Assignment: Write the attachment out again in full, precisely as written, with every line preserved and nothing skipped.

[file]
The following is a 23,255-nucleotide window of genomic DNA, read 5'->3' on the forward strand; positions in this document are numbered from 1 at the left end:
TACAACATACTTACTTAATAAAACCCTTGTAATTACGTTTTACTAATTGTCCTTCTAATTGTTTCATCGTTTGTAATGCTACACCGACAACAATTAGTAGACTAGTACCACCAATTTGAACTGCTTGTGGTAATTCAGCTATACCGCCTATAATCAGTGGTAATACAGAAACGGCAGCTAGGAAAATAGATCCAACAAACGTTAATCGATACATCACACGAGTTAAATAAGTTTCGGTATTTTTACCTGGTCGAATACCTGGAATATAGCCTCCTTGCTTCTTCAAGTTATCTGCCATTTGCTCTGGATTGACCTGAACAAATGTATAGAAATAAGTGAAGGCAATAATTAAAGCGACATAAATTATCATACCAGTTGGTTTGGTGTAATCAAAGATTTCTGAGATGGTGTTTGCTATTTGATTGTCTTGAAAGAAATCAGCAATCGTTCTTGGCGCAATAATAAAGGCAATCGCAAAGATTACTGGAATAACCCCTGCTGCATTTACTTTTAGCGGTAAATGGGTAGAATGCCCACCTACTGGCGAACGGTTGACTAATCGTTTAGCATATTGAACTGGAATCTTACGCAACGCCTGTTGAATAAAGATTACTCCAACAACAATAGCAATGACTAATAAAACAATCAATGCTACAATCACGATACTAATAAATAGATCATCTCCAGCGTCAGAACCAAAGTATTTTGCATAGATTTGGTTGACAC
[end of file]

The following is a 23,255-nucleotide window of genomic DNA, read 5'->3' on the forward strand; positions in this document are numbered from 1 at the left end:
TACAACATACTTACTTAATAAAACCCTTGTAATTACGTTTTACTAATTGTCCTTCTAATTGTTTCATCGTTTGTAATGCTACACCGACAACAATTAGTAGACTAGTACCACCAATTTGAACTGCTTGTGGTAATTCAGCTATACCGCCTATAATCAGTGGTAATACAGAAACGGCAGCTAGGAAAATAGATCCAACAAACGTTAATCGATACATCACACGAGTTAAATAAGTTTCGGTATTTTTACCTGGTCGAATACCTGGAATATAGCCTCCTTGCTTCTTCAAGTTATCTGCCATTTGCTCTGGATTGACCTGAACAAATGTATAGAAATAAGTGAAGGCAATAATTAAAGCGACATAAATTATCATACCAGTTGGTTTGGTGTAATCAAAGATTTCTGAGATGGTGTTTGCTATTTGATTGTCTTGAAAGAAATCAGCAATCGTTCTTGGCGCAATAATAAAGGCAATCGCAAAGATTACTGGAATAACCCCTGCTGCATTTACTTTTAGCGGTAAATGGGTAGAATGCCCACCTACTGGCGAACGGTTGACTAATCGTTTAGCATATTGAACTGGAATCTTACGCAACGCCTGTTGAATAAAGATTACTCCAACAACAATAGCAATGACTAATAAAACAATCAATGCTACAATCACGATACTAATAAATAGATCATCTCCAGCGTCAGAACCAAAGTATTTTGCATAGATTTGGTTGACAC